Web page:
The next morning, she found another fuchsia in her bedroom and Mrs. Lovett was becoming more and more curious about the person who bothered to give her those plants without even telling who he or she was.
Because it was a Sunday and she didn't have to work in the pie shop, she had the chance to sleep all afternoon and thus she was fully awake and alert when the evening began.
The baker settled herself in bed when the sky grew dark, pretending that she was asleep. She waited and waited, after several hours beginning to wonder if the plants only existed in her imagination after all.
But then, at about five o'clock in the morning, the door was opened very carefully and a person entered her bedroom quietly. She didn't recognize the person at first, but she could see that it was a man who was obviously carrying a plant with him. He placed it with care on the windowsill, while muttering something that she couldn't really hear.
However, she recognized the voice and she knew at last that this person was none other than Mr. Todd himself. But now that he turned out to be the person who gave her those plants, the mystery wasn't solved at all. If possible, the situation seemed even stranger now. Why would he, of all people, do this for her?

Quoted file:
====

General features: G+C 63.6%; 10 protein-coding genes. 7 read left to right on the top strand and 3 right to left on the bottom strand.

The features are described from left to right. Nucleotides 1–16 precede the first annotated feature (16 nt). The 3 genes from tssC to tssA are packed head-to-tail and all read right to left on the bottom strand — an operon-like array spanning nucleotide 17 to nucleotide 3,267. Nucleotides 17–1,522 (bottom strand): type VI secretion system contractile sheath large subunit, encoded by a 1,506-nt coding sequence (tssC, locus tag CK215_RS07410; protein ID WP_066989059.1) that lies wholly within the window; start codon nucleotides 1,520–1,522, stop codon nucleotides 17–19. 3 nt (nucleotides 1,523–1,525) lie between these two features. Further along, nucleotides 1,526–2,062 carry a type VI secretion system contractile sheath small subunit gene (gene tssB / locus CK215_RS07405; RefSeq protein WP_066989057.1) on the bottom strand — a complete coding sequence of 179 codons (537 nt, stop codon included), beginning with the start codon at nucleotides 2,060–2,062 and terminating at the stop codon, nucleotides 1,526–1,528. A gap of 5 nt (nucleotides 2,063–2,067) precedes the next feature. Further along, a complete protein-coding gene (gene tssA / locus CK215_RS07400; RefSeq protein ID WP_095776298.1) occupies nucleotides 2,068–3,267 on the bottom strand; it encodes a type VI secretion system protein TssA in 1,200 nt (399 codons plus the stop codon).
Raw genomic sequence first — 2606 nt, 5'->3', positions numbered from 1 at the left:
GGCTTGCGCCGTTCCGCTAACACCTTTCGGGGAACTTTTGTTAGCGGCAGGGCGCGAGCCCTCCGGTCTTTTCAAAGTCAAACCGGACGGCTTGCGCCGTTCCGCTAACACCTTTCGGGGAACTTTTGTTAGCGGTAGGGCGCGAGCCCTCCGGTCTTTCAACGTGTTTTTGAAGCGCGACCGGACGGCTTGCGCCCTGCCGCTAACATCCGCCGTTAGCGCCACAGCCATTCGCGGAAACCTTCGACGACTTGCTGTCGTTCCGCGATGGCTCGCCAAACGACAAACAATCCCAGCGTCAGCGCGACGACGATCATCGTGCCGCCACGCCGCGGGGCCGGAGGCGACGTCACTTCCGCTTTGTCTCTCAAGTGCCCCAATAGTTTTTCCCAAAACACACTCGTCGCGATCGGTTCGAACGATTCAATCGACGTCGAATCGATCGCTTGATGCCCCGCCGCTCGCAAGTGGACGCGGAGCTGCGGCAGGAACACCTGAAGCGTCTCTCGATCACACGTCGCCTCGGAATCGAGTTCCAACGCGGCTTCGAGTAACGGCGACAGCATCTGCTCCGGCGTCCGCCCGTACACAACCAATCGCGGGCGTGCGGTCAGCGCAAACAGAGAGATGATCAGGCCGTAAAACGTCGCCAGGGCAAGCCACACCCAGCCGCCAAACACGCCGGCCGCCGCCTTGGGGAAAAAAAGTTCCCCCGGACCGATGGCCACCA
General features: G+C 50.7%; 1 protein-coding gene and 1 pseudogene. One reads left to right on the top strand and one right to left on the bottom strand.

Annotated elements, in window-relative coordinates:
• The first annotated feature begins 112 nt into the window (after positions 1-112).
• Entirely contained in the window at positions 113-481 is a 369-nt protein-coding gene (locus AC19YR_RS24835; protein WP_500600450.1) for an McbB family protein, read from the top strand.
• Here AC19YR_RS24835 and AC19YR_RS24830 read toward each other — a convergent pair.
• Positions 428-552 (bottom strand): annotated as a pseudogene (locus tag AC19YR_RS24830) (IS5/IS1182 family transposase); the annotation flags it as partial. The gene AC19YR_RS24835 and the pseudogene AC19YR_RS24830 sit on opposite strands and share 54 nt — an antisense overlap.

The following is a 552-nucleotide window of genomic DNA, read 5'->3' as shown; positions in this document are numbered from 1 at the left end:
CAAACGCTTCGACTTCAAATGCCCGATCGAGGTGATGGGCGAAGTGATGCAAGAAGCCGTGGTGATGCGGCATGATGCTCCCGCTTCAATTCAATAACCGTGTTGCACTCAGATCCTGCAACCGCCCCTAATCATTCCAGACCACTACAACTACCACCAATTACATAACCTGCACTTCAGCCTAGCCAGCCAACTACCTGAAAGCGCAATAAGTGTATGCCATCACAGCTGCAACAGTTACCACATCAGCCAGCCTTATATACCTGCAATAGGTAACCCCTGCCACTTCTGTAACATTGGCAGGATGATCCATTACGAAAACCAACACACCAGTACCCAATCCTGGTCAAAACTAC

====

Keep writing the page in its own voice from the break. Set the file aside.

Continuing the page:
Having lost her fear of the barber months ago and in spite of her feigned indifference, Mrs. Lovett was quite desperate to find out what he was trying to achieve. She sneaked out of bed soundlessly and moved to stand before her door, blocking Mr. Todd's way out.
Sweeney was unaware of this. Only when he had arranged the three fuchsias that were now standing near the window in a way that seemed to satisfy him, he saw her.
"Mrs. Lovett," he said. Unlike in the past, his voice didn't contain disgust, or even annoyance. "You wonder what I'm doing here."
"I do indeed," she replied, wondering if the barber had actually understand her correctly for once, or that she was dreaming after all.
"Before you throw me out, let me try to explain."
She nodded, eager to hear what he had to say, and as she didn't interrupt him, he continued talking.
"The past few weeks I began to understand what you meant when you said that you wished that people could start all over again, just like those plants."
Sweeney took his landlady's arms, gently this time, and guided her towards the windowsill where the plants were standing in the early morning light.
"A customer of mine has knowledge of growing plants and in exchange for a free shave – a real one – he told me how to take care of the plant, and even create new ones out of the one that I... well."
For a few seconds, they were both silent. Mrs. Lovett stared at the fuchsias in awe, wondering how it was possible that those were created from the very plant that Sweeney had seemingly destroyed months earlier. But mostly, she enjoyed the fact that the barber had gone through all this trouble for her, no matter how strange that seemed.